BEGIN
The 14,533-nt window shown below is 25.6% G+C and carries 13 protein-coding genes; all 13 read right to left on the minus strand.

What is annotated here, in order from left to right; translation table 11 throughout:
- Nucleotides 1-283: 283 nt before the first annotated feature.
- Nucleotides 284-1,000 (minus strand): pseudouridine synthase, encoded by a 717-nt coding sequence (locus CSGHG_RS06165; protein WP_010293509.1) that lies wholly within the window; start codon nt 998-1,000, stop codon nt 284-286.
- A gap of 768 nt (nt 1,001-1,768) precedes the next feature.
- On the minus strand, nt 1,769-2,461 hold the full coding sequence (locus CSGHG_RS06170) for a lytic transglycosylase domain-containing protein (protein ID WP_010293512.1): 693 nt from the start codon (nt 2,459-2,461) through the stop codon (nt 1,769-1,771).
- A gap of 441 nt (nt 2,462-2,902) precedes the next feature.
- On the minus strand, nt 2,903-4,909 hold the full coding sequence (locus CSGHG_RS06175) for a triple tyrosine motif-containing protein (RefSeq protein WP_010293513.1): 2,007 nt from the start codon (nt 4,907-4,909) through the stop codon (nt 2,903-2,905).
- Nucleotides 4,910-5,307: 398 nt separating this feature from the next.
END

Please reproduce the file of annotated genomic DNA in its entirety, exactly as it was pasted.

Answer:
The 14,533-nt window shown below is 25.6% G+C and carries 13 protein-coding genes; all 13 read right to left on the minus strand.

What is annotated here, in order from left to right; translation table 11 throughout:
- Nucleotides 1-283: 283 nt before the first annotated feature.
- Nucleotides 284-1,000 (minus strand): pseudouridine synthase, encoded by a 717-nt coding sequence (locus CSGHG_RS06165; protein WP_010293509.1) that lies wholly within the window; start codon nt 998-1,000, stop codon nt 284-286.
- A gap of 768 nt (nt 1,001-1,768) precedes the next feature.
- On the minus strand, nt 1,769-2,461 hold the full coding sequence (locus CSGHG_RS06170) for a lytic transglycosylase domain-containing protein (protein ID WP_010293512.1): 693 nt from the start codon (nt 2,459-2,461) through the stop codon (nt 1,769-1,771).
- A gap of 441 nt (nt 2,462-2,902) precedes the next feature.
- On the minus strand, nt 2,903-4,909 hold the full coding sequence (locus CSGHG_RS06175) for a triple tyrosine motif-containing protein (RefSeq protein WP_010293513.1): 2,007 nt from the start codon (nt 4,907-4,909) through the stop codon (nt 2,903-2,905).
- Nucleotides 4,910-5,307: 398 nt separating this feature from the next.